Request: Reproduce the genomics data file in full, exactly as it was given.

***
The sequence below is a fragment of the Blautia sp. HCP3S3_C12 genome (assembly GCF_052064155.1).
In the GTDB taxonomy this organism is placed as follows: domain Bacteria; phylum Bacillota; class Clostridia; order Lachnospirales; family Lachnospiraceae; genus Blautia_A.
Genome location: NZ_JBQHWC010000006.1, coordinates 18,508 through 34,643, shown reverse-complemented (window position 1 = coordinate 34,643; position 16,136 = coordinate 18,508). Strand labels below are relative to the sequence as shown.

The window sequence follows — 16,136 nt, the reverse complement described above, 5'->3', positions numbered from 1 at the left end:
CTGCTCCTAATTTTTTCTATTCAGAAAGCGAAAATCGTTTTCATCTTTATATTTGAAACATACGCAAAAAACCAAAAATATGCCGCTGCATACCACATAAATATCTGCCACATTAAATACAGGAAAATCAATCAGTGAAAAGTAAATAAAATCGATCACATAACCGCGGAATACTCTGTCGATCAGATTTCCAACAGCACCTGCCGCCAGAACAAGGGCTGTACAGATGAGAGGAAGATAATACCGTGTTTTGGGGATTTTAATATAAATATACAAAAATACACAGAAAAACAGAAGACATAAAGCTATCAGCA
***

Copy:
The sequence below is a fragment of the Blautia sp. HCP3S3_C12 genome (assembly GCF_052064155.1).
In the GTDB taxonomy this organism is placed as follows: domain Bacteria; phylum Bacillota; class Clostridia; order Lachnospirales; family Lachnospiraceae; genus Blautia_A.
Genome location: NZ_JBQHWC010000006.1, coordinates 18,508 through 34,643, shown reverse-complemented (window position 1 = coordinate 34,643; position 16,136 = coordinate 18,508). Strand labels below are relative to the sequence as shown.

The window sequence follows — 16,136 nt, the reverse complement described above, 5'->3', positions numbered from 1 at the left end:
CTGCTCCTAATTTTTTCTATTCAGAAAGCGAAAATCGTTTTCATCTTTATATTTGAAACATACGCAAAAAACCAAAAATATGCCGCTGCATACCACATAAATATCTGCCACATTAAATACAGGAAAATCAATCAGTGAAAAGTAAATAAAATCGATCACATAACCGCGGAATACTCTGTCGATCAGATTTCCAACAGCACCTGCCGCCAGAACAAGGGCTGTACAGATGAGAGGAAGATAATACCGTGTTTTGGGGATTTTAATATAAATATACAAAAATACACAGAAAAACAGAAGACATAAAGCTATCAGCA